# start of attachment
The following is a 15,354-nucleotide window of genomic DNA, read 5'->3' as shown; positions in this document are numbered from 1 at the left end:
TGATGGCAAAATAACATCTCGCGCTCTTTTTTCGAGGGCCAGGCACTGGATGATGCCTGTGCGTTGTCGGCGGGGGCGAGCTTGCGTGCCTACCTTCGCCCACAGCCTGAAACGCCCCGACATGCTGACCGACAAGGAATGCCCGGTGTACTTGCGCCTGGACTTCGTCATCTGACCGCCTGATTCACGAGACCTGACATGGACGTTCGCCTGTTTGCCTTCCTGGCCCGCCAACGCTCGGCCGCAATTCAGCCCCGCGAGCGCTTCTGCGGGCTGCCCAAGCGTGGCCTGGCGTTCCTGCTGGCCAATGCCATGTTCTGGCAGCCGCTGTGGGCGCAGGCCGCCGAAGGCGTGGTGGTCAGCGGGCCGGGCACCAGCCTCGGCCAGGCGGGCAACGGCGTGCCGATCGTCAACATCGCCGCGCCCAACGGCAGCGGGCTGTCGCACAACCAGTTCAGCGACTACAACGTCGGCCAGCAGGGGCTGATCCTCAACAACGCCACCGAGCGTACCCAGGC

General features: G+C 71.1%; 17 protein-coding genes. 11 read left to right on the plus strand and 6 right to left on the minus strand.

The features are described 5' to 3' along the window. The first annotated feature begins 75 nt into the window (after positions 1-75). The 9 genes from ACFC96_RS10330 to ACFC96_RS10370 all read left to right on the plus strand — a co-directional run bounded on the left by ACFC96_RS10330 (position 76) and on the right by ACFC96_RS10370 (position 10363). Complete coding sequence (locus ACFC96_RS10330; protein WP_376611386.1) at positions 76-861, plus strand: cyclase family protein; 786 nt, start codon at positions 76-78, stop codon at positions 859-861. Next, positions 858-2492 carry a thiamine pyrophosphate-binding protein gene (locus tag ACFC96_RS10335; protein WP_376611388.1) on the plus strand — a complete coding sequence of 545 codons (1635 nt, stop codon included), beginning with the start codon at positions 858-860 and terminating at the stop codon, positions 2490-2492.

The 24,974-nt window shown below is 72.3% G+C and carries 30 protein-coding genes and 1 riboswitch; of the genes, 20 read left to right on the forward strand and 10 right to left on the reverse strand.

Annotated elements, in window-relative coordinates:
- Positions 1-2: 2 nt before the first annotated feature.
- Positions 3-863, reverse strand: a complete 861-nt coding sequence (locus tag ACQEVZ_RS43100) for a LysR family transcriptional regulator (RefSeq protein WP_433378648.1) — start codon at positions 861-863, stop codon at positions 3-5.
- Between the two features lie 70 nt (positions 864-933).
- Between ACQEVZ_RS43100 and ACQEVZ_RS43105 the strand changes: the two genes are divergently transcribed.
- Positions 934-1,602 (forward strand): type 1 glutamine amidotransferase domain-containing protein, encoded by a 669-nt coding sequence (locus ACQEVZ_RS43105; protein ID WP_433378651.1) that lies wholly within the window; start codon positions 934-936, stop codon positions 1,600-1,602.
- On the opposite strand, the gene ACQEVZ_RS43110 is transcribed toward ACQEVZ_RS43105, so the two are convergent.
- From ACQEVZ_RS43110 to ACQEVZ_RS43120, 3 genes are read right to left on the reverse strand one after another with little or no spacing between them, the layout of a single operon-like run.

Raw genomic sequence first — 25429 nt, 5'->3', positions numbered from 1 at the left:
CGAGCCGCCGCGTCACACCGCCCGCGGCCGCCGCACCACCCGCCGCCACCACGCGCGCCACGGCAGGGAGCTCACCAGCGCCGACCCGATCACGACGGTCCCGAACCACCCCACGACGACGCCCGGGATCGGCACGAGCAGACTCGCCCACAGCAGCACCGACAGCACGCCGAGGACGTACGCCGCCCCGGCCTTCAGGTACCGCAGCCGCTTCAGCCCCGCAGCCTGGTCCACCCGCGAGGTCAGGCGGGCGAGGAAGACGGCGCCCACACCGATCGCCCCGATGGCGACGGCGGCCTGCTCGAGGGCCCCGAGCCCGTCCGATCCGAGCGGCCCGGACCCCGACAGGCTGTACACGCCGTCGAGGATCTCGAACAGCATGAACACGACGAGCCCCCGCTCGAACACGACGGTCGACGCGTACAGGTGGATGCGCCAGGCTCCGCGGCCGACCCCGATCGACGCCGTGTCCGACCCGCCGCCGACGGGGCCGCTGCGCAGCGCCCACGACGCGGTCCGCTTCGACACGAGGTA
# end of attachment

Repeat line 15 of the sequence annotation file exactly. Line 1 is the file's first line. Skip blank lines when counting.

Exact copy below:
CGAGCCGCCGCGTCACACCGCCCGCGGCCGCCGCACCACCCGCCGCCACCACGCGCGCCACGGCAGGGAGCTCACCAGCGCCGACCCGATCACGACGGTCCCGAACCACCCCACGACGACGCCCGGGATCGGCACGAGCAGACTCGCCCACAGCAGCACCGACAGCACGCCGAGGACGTACGCCGCCCCGGCCTTCAGGTACCGCAGCCGCTTCAGCCCCGCAGCCTGGTCCACCCGCGAGGTCAGGCGGGCGAGGAAGACGGCGCCCACACCGATCGCCCCGATGGCGACGGCGGCCTGCTCGAGGGCCCCGAGCCCGTCCGATCCGAGCGGCCCGGACCCCGACAGGCTGTACACGCCGTCGAGGATCTCGAACAGCATGAACACGACGAGCCCCCGCTCGAACACGACGGTCGACGCGTACAGGTGGATGCGCCAGGCTCCGCGGCCGACCCCGATCGACGCCGTGTCCGACCCGCCGCCGACGGGGCCGCTGCGCAGCGCCCACGACGCGGTCCGCTTCGACACGAGGTA